The InCider ScoopMay 01, 2022 09:00AM ● By Lilace Mellin Guignard
There’s a reason William Penn published pamphlets in 1681 to attract settlers to his new province by touting the area’s ability to produce, among other things, “Wine, [and] Sider.” The topography and cool climate were ripe for certain varieties of grapes and apples, and the immigrants who came here from Northern Europe, especially England, brought seeds to start orchards so they could make their house cider.
The combination of environmental elements is what winemakers call terroir, and it’s as important in making cider. In fact, cider has more in common with wine than it does with beer. Aaron Rush, owner of Innerstoic Wine & Cider Company in Morris, says the resurgence of cider in the Twin Tiers owes a lot to Finger Lakes winemakers.
“Beer drinkers move over to cider easier than wine drinkers,” Aaron says, “but ciders can be as complex and food-friendly as any wine.” He stands in the horse stable that was fully renovated when he began this venture in 2019. He and Cat, his wife, are caretakers at the Oregon Hill Farm. Standing next to Aaron is long-time collaborator and buddy Caleb Johnson, and on the oak barrel table between them is an Innerstoic cyser—a blend of cider and honey mead—Aaron is pouring into wine glasses. “I prefer stemware for cider,” he says. “Either that or a tulip or Belgian beer glass.” He sells ciders bottled like his wines, not in six packs.
Innerstoic’s what’s-available list shifts based on what is growing well and on Aaron’s creative instincts, rather than replicating recipes year-to-year. This appeals to Aaron as much as the scientific aspects—it’s the balance he was looking for when he left the oilfields. When developing his own wines, Aaron says, “I want to make what I want to drink.” That’s dry and semi-dry whites, reds, and rosés, and ciders that are more old-school than the sweet ones that restarted the cider craze. He focuses on what can be done well here, sourcing his grape juice from the Finger Lakes.
“Wines and ciders here are high in acid, so the trick is to find a balance between the tannin, acid, sugar, and hops,” he says.
“Something not too sweet.”
“But not so dry they make your ears touch,” Caleb adds.
They first foraged wild apples but, Aaron says, “We were growing so fast that by year two we needed to buy apples from Cornell.” Luckily, Caleb bought the old Beck farm in Liberty that still had some old apple trees on it, and they’ve since planted more. The two men grew up together, Aaron at Three Springs in Nauvoo, where his father worked, and Caleb on his parents’ farm (which is next door to his own). Caleb tells how Clyde Beck once produced a legendary cider but then, probably during the temperance movement that spurred prohibition, Clyde got religion and took his recipe to the grave.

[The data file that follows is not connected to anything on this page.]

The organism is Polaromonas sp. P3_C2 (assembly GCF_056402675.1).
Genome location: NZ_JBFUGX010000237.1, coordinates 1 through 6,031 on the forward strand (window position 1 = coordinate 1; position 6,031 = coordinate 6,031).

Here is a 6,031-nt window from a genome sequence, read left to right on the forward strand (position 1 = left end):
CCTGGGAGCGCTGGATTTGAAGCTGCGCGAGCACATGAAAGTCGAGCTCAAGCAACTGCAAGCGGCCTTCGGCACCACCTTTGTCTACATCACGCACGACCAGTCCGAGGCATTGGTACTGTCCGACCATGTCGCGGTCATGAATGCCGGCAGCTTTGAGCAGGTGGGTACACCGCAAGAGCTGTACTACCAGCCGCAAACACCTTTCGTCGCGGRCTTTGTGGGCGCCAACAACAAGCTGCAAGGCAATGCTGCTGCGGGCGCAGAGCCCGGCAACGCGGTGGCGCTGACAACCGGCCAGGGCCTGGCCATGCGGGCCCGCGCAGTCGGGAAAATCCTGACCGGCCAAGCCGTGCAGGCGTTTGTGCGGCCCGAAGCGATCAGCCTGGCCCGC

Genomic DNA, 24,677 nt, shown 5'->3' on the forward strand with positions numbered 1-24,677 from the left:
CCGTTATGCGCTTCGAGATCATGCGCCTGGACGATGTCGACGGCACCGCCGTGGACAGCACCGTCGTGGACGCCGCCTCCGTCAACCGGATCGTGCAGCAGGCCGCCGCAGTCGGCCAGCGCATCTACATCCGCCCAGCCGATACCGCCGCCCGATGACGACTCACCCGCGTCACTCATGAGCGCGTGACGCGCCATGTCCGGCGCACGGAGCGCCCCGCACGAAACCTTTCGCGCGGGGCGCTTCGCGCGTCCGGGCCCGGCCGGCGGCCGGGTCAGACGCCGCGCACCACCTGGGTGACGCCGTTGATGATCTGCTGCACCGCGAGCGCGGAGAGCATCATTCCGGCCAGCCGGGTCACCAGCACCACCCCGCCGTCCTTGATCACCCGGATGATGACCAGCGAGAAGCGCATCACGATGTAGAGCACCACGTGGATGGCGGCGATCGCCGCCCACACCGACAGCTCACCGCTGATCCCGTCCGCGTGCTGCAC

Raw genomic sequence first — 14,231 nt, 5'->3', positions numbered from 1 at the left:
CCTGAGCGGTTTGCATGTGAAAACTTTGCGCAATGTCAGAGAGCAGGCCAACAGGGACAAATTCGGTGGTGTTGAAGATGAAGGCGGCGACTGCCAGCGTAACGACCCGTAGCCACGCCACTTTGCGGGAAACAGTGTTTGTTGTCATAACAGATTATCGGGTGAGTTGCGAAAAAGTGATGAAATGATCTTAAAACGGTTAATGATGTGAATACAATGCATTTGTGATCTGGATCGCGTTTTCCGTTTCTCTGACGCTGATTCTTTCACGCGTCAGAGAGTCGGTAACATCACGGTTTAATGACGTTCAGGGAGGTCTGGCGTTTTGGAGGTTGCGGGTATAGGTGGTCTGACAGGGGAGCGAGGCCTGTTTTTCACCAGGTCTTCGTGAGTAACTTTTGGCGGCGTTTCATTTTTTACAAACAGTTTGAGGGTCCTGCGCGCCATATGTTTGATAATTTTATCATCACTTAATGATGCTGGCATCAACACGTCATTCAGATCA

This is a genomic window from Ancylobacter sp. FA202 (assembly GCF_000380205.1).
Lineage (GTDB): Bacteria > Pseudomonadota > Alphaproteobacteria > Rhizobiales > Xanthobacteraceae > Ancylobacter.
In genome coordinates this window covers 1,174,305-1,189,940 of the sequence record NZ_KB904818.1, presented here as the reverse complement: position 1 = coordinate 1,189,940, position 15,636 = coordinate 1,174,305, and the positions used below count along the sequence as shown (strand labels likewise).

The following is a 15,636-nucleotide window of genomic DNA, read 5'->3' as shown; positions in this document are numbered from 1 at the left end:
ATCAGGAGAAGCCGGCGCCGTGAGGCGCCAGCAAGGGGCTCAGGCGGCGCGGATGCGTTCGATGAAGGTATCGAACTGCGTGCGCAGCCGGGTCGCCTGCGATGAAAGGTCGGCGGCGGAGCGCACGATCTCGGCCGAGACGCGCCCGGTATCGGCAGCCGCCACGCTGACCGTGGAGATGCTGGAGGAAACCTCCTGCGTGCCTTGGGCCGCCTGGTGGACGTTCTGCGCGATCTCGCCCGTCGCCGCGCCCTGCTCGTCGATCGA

Apple trees survive, though, there and on other area farms. They’ve dated some back to the mid-1600s. These are the smaller apples that fall in the categories of bitter-sharps and bitter-sweets. “We call them spitters,” Aaron grins. These are the types that they’re planting at Caleb’s, with a goal to get a thousand trees in the ground over the next several years. Since the land nourished orchards in the past, the microbial networks are in place and the soil biology is tuned to apple trees. “For now, we’re okay here,” Aaron says, looking around at the room full of barrels. “But in five years I think we’ll need a facility where people can come.”
Despite his last name, Aaron’s approach to business, wine and cider making, and life in general is not to rush things. To leave time for what can’t be controlled. When he first launched his business, it was also the beginning of his battle with Hodgkin’s lymphoma, a cancer that affects the lymphatic system. He came up with the name Innerstoic because reading the Stoics (certain Greek and Roman philosophers) helped him through the dark days. “I wanted to keep a good mindset and stay bright. To show strength to my girls [daughters Paige, ten, and Zoe, six]. I want people to ask about the name. I want to help others through their challenges.”
After being cancer-free for almost a year, Aaron relapsed in August 2021. He recently underwent full stem cell transplant in Pittsburgh, where he was quarantined for three weeks. His room had an office area and weight bench. In solidarity back home, Cat started doing push-ups, adding on each day he was away. She’d post these on social media where Aaron could see, and the push-up challenge caught on. His daughter’s elementary school class posted a video. A buddy in Florida had his whole roofing crew doing push-ups. The treatment went great, and his blood cell count rebounded a week ahead of schedule.
“Now I’m cancer-free again,” he says, without bitterness—no sour grapes, just sour apples.
“My hope is that this local drink highlights our unique local environment and brings back something that’s been lost.”
Caleb nods. “Yeah, the history of the area and its potential.”
The two men sip their cyser in quiet agreement. Then Aaron adds, “In a fast-paced world it’s appealing to embrace something that’s a little slower and tied to our land here.” A land that grows businesses, families, and friendships with a terroir all their own.
Innerstoic does tastings by appointment at 755 Potato Patch Lane, Morris. Contact them at innerstoic.com, (570) 404-7302, or visit the virtual tasting room and shop online. Purchase on-the-spot at the Deane Center in Wellsboro on Fridays 4:30 p.m. to 6:30 p.m. Innerstoic will have their full lineup of wines and early ciders at the North Central Pennsylvania Wines, Brews and Foods Festival, May 28 and 29, at the Tioga County Fairgrounds. There will be music, food, and beverage vendors. Purchase tickets at northcentralwinefestival.com.